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Carbon Assessment Using Geospatial Tech in Singapore’s Forests

Image credits: news.nus.edu.sg

The Singapore Land Authority (SLA) and the National University of Singapore (NUS) Science have signed a Memorandum of Understanding (MoU) to work on geospatial data and technology for carbon estimation studies in Singapore.

“SLA and NUS share the same vision in being part of the solution in tackling climate change challenges. We have been working together to leverage each other’s expertise to support sustainable development efforts in Singapore,” says Colin Low, who is the CEO of SLA.

He noted that geospatial data and technologies offer numerous opportunities for gaining a deeper understanding of environmental changes. As a “living lab,” this partnership will support Singapore’s goals under the Singapore Green Plan to become a carbon services hub in Asia to promote carbon trading. It will also pave the path for increased use of SLA’s 3D mapping expertise in NUS’s research operations, merging geospatial technology and climate science.

Colin and Professor Sun Yining, Dean of NUS Science, signed the MoU at the 4th Singapore Geospatial Festival 2022. Under the MoU, SLA will give the NUS Centre for Nature-based Climate Solutions (CNCS), a research centre under NUS Science, the geospatial data it needs to estimate carbon emissions. This will be done by using technologies like airborne laser scanning and imagery.

The collaboration will lead to better ways to measure carbon in Singapore’s nature reserves and other ecosystems, which will increase productivity and save money. The goal of the carbon estimation research is to figure out how much carbon is stored in Singapore’s forests, mangroves, parks, and gardens, as well as in primary and secondary forests.

To get data for current research on estimating carbon, researchers must go out into the field, which is hard work. It also uses a lot of satellite images, which don’t have very good image quality and could affect how accurate the research results are.

Through this partnership, SLA will share geospatial data from airborne laser scanning (also called “Light Detection and Ranging,” or “LiDAR”) as well as high-resolution aerial images with NUS CNCS to help their researchers figure out how much carbon is in the air. The study findings will aid in the design and implementation of conservation and restoration operations across Singapore’s ecosystems.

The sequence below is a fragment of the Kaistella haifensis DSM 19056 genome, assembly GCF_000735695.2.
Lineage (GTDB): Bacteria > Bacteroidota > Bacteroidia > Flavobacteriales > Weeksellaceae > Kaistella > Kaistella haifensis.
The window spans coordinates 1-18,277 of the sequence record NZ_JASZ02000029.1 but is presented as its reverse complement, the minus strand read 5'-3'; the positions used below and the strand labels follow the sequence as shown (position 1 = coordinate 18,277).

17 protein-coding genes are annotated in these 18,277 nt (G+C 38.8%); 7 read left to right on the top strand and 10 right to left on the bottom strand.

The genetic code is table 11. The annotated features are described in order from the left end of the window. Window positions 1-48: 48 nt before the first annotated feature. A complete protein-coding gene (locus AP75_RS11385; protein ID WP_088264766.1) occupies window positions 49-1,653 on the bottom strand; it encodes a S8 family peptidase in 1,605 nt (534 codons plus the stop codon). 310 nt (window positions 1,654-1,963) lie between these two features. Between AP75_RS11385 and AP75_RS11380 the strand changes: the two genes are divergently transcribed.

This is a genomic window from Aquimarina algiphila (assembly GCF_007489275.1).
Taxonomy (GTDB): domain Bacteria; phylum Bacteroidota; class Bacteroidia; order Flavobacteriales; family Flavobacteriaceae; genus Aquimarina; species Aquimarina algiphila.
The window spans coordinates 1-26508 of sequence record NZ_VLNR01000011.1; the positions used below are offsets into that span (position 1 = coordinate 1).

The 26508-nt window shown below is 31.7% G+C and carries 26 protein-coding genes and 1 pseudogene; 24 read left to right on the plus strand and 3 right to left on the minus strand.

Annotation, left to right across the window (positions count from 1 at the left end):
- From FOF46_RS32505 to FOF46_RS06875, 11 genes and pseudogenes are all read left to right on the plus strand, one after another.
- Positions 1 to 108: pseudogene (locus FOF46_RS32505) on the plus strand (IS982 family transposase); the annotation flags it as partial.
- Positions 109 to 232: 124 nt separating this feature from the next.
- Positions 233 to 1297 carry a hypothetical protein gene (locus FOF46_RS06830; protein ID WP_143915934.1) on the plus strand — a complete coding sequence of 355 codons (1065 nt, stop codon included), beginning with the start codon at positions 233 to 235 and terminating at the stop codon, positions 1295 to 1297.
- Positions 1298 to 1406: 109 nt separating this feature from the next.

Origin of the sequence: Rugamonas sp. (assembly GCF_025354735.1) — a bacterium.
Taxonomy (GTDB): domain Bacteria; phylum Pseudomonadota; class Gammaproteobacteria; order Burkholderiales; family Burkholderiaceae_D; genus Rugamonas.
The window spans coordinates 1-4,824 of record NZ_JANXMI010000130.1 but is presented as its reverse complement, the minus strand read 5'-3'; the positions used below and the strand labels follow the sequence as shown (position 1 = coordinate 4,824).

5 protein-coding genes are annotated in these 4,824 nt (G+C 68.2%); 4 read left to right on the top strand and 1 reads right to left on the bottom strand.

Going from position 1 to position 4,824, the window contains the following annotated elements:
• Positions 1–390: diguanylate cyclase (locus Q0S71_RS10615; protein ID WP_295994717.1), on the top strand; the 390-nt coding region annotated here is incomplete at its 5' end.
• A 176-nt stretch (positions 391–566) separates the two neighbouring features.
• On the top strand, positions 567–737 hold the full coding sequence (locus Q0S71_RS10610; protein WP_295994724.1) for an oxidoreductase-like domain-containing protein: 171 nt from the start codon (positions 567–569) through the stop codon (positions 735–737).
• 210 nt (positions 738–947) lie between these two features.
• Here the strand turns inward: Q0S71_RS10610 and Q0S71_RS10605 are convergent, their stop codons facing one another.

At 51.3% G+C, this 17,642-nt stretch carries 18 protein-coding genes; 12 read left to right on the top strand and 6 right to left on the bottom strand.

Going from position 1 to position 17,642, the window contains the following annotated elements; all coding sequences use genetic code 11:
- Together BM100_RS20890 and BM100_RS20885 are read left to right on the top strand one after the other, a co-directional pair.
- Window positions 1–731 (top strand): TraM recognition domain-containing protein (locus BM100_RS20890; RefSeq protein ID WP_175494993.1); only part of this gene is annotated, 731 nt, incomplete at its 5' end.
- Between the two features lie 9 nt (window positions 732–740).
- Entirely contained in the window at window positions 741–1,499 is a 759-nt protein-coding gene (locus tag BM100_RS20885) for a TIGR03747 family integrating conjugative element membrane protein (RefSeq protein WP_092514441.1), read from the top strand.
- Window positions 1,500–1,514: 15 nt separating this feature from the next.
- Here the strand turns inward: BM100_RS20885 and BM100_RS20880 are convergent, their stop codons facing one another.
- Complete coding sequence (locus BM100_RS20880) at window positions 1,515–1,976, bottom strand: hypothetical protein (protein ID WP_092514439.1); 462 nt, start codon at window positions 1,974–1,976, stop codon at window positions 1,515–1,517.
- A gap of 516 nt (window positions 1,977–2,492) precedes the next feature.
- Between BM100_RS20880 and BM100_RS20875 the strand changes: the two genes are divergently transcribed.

The collaboration is anticipated to contribute to and strengthen Singapore’s national carbon estimation efforts to provide data and insights to facilitate robust policies based on evidence. The NUS researchers are looking forward to collaborating with SLA to improve carbon assessment throughout Singapore’s diverse ecosystems by employing cutting-edge technologies to support climate change action.

Meanwhile, Scientists at NUS have found a new way to grow meat from animal cells: they zap the cells with a magnet. This new method makes it easier to make cell-based meat because it doesn’t use as many animal products. It is also greener, cleaner, safer, and cheaper.

Cultured meat is an alternative to raising animals. It has benefits like a smaller carbon footprint and less chance of animals getting sick. Cultured meat is made now involves using other animal products, which kind of defeats the purpose, or drugs to make the meat grow faster.

Scientists came up with the NUS technique, which uses a carefully tuned pulsed magnetic field to grow myogenic stem cells. These cells are found in skeletal muscle and bone marrow tissue. When cells are exposed to magnetic fields for just 10 minutes, they release many molecules that have healing, metabolic, anti-inflammatory, and immune-boosting properties.

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